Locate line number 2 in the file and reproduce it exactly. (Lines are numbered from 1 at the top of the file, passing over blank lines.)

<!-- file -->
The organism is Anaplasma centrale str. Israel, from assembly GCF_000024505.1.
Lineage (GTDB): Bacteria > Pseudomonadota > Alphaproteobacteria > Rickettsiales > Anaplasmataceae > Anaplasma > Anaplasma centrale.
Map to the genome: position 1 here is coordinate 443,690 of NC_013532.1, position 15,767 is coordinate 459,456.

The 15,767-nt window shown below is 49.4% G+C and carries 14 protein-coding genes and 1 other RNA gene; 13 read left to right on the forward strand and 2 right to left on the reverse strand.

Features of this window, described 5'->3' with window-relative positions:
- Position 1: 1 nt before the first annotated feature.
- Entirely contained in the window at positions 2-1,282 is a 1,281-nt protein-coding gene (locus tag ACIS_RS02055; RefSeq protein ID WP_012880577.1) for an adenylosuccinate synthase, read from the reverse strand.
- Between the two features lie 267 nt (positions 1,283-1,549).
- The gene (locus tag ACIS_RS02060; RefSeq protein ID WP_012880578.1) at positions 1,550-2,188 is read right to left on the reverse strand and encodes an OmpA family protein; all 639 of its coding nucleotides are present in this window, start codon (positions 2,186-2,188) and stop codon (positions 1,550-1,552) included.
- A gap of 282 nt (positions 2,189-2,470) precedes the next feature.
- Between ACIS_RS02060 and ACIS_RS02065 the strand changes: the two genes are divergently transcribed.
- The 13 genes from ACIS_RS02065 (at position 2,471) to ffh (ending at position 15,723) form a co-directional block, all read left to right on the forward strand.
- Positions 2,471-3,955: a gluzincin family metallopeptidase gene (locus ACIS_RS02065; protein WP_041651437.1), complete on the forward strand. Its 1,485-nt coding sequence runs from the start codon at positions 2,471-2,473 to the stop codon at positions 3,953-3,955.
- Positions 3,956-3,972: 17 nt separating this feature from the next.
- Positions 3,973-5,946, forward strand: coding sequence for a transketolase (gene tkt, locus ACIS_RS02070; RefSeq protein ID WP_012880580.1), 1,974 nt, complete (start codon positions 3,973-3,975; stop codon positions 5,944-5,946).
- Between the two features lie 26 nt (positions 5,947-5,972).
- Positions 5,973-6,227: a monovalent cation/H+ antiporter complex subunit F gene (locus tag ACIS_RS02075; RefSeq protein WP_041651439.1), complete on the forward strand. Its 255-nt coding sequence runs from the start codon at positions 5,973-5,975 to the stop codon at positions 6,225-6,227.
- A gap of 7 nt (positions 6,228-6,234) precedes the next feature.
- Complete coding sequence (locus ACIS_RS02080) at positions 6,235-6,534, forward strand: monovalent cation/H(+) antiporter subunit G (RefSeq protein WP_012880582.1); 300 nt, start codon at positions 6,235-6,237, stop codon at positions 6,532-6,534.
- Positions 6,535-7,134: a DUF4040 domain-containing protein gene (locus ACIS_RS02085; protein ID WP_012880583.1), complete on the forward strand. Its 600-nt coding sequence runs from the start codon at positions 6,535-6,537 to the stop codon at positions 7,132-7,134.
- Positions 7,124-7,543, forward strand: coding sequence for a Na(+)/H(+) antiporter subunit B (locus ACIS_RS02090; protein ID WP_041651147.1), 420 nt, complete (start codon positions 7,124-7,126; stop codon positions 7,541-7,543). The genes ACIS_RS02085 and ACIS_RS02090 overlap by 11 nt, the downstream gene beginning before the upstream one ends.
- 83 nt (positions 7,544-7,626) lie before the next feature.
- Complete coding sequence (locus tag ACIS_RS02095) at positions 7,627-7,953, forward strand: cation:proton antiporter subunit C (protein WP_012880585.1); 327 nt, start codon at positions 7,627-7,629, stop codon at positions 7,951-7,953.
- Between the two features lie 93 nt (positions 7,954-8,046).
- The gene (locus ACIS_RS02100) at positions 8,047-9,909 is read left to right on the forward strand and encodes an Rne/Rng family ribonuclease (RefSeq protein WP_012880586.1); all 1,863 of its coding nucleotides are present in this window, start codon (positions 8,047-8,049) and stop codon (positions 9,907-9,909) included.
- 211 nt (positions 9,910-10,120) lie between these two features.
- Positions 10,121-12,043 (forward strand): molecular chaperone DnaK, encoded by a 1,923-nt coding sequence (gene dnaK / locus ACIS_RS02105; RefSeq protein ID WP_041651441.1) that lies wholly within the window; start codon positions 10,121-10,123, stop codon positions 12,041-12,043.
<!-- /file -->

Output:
Lineage (GTDB): Bacteria > Pseudomonadota > Alphaproteobacteria > Rickettsiales > Anaplasmataceae > Anaplasma > Anaplasma centrale.